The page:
The plan, which was compiled as part of the Draft County Development Plan, proposes a multi-million-euro investment in the 115-acre site owned jointly by the County and City Councils.

According to the vision document, the airport site at Carnmore could become a key economic driver that would “attract and secure long-term investment in Galway and the western region, and underpin the development of the Galway Metropolitan Area”.

Among the sectors identified as potential occupants are renewable energy, biodiversity, food science and logistics.

Some of the structures included for are a ‘landmark building’; commercial units; park amenity and recreation space; a renewable energy park; and a multi-purpose leisure facility.

A contemporary development with the potential to accommodate emerging industries is promised, with projected employment numbers ranging between 3,500 to 10,000 over time.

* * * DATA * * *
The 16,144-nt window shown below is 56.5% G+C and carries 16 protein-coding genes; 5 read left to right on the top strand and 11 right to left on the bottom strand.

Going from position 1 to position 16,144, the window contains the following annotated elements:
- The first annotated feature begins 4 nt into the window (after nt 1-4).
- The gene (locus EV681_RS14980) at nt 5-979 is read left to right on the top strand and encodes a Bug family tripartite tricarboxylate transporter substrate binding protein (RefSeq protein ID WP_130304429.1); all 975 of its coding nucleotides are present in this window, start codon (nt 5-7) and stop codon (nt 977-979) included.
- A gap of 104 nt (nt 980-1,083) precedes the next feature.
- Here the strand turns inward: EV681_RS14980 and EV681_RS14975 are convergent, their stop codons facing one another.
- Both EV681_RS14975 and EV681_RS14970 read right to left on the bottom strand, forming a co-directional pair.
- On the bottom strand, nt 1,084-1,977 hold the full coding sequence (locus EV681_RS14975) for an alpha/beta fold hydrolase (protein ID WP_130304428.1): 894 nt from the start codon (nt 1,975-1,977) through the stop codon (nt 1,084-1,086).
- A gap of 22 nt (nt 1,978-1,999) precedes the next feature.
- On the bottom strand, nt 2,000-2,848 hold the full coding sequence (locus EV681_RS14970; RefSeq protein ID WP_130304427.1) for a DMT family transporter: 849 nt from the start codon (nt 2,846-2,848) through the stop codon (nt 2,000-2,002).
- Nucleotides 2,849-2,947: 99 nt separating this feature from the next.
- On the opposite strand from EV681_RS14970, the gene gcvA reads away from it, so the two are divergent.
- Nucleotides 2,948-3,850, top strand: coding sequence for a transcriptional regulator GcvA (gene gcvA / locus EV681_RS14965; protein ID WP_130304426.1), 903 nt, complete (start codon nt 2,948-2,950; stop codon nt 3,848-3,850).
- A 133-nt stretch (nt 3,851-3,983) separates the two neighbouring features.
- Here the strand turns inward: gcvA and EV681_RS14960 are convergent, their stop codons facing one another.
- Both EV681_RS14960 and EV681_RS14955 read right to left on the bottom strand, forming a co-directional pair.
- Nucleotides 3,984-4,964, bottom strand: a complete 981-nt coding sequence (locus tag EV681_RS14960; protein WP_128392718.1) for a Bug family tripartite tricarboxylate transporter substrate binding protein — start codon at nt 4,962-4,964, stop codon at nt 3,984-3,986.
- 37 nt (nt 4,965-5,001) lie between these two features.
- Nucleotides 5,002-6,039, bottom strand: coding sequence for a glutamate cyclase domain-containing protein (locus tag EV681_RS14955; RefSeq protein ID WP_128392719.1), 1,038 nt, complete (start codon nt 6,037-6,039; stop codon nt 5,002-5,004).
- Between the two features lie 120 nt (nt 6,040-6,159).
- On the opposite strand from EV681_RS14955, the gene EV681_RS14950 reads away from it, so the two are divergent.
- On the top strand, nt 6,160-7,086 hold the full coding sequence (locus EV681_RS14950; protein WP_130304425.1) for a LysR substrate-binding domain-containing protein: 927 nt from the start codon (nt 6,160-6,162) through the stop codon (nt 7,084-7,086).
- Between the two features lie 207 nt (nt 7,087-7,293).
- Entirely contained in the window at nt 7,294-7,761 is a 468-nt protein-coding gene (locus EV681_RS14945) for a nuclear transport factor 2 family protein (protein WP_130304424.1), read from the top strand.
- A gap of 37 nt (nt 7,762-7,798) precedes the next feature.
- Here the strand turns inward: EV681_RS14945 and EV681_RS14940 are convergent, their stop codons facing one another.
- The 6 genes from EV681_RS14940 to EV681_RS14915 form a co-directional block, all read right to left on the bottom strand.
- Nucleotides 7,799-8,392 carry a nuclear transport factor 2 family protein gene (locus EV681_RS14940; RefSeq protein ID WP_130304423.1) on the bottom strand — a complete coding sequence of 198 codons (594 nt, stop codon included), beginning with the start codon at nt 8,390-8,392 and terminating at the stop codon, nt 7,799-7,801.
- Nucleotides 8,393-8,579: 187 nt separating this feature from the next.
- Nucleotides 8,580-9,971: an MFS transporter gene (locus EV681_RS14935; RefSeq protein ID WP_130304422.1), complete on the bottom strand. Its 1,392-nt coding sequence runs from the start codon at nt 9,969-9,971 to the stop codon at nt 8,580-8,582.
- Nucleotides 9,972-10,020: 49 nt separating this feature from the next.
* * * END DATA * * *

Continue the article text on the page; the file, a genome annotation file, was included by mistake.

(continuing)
However, county councillors raised concerns at a meeting this week that the proposal they had seen in the Development Plan had been ‘sitting on a shelf’ since last March – and they still hadn’t seen what was dubbed ‘the masterplan’ for the airport site.

Cllr Liam Carroll (FG) told the Athenry Oranmore Municipal District meeting that the recent news that Oranmore was among the locations being looked at by multinational tech giant, Intel, put fresh focus on the future of the airport.

This is a shortened preview version of this article. To read the rest of this story, see this week’s Galway City Tribune. You can buy a digital edition HERE.

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CITY TRIBUNE

Work expected to start on Galway City cycleways next summer